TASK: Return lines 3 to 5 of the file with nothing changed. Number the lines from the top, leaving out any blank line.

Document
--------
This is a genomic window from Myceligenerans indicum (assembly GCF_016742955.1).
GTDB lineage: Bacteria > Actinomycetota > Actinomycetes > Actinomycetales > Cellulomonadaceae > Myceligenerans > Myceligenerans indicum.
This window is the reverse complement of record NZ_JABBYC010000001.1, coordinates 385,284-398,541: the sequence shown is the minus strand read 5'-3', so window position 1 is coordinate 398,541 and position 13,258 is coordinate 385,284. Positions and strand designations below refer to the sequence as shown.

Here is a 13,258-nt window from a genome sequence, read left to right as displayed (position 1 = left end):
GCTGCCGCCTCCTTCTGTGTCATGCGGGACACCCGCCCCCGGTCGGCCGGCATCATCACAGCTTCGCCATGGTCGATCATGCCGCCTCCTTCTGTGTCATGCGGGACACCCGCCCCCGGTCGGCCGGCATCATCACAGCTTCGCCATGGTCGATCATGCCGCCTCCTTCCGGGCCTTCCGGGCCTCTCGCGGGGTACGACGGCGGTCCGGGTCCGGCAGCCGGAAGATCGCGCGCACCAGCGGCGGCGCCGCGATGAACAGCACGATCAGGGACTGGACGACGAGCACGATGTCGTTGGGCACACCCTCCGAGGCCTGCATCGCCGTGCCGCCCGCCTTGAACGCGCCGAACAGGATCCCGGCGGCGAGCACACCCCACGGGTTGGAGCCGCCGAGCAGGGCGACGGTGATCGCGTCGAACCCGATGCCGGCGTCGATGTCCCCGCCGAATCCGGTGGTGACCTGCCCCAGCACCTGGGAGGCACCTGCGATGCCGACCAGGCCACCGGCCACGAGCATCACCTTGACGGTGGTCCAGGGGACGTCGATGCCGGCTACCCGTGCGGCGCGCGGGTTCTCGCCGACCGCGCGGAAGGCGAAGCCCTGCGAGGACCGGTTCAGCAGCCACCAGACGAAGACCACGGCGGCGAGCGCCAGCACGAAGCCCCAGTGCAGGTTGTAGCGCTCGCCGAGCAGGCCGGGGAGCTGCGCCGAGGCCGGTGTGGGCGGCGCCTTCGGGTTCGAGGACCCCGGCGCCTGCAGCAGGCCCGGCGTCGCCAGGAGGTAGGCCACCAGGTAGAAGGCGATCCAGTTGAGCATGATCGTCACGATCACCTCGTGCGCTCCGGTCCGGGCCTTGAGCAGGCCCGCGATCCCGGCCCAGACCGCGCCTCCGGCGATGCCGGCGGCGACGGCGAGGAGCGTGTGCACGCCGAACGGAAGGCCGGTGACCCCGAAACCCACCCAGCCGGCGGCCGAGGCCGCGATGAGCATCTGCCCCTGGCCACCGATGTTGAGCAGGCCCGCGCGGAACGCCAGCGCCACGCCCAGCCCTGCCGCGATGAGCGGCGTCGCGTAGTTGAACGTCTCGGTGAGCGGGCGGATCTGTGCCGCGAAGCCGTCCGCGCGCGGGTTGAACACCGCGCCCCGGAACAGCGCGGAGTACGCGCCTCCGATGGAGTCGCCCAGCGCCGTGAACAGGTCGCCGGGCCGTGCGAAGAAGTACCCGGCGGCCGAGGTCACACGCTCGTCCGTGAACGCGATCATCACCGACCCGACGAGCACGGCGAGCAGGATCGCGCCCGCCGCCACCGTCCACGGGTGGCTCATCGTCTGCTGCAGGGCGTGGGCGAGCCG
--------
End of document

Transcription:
This window is the reverse complement of record NZ_JABBYC010000001.1, coordinates 385,284-398,541: the sequence shown is the minus strand read 5'-3', so window position 1 is coordinate 398,541 and position 13,258 is coordinate 385,284. Positions and strand designations below refer to the sequence as shown.

Here is a 13,258-nt window from a genome sequence, read left to right as displayed (position 1 = left end):
GCTGCCGCCTCCTTCTGTGTCATGCGGGACACCCGCCCCCGGTCGGCCGGCATCATCACAGCTTCGCCATGGTCGATCATGCCGCCTCCTTCTGTGTCATGCGGGACACCCGCCCCCGGTCGGCCGGCATCATCACAGCTTCGCCATGGTCGATCATGCCGCCTCCTTCCGGGCCTTCCGGGCCTCTCGCGGGGTACGACGGCGGTCCGGGTCCGGCAGCCGGAAGATCGCGCGCACCAGCGGCGGCGCCGCGATGAACAGCACGATCAGGGACTGGACGACGAGCACGATGTCGTTGGGCACACCCTCCGAGGCCTGCATCGCCGTGCCGCCCGCCTTGAACGCGCCGAACAGGATCCCGGCGGCGAGCACACCCCACGGGTTGGAGCCGCCGAGCAGGGCGACGGTGATCGCGTCGAACCCGATGCCGGCGTCGATGTCCCCGCCGAATCCGGTGGTGACCTGCCCCAGCACCTGGGAGGCACCTGCGATGCCGACCAGGCCACCGGCCACGAGCATCACCTTGACGGTGGTCCAGGGGACGTCGATGCCGGCTACCCGTGCGGCGCGCGGGTTCTCGCCGACCGCGCGGAAGGCGAAGCCCTGCGAGGACCGGTTCAGCAGCCACCAGACGAAGACCACGGCGGCGAGCGCCAGCACGAAGCCCCAGTGCAGGTTGTAGCGCTCGCCGAGCAGGCCGGGGAGCTGCGCCGAGGCCGGTGTGGGCGGCGCCTTCGGGTTCGAGGACCCCGGCGCCTGCAGCAGGCCCGGCGTCGCCAGGAGGTAGGCCACCAGGTAGAAGGCGATCCAGTTGAGCATGATCGTCACGATCACCTCGTGCGCTCCGGTCCGGGCCTTGAGCAGGCCCGCGATCCCGGCCCAGACCGCGCCTCCGGCGATGCCGGCGGCGACGGCGAGGAGCGTGTGCACGCCGAACGGAAGGCCGGTGACCCCGAAACCCACCCAGCCGGCGGCCGAGGCCGCGATGAGCATCTGCCCCTGGCCACCGATGTTGAGCAGGCCCGCGCGGAACGCCAGCGCCACGCCCAGCCCTGCCGCGATGAGCGGCGTCGCGTAGTTGAACGTCTCGGTGAGCGGGCGGATCTGTGCCGCGAAGCCGTCCGCGCGCGGGTTGAACACCGCGCCCCGGAACAGCGCGGAGTACGCGCCTCCGATGGAGTCGCCCAGCGCCGTGAACAGGTCGCCGGGCCGTGCGAAGAAGTACCCGGCGGCCGAGGTCACACGCTCGTCCGTGAACGCGATCATCACCGACCCGACGAGCACGGCGAGCAGGATCGCGCCCGCCGCCACCGTCCACGGGTGGCTCATCGTCTGCTGCAGGGCGTGGGCGAGCCG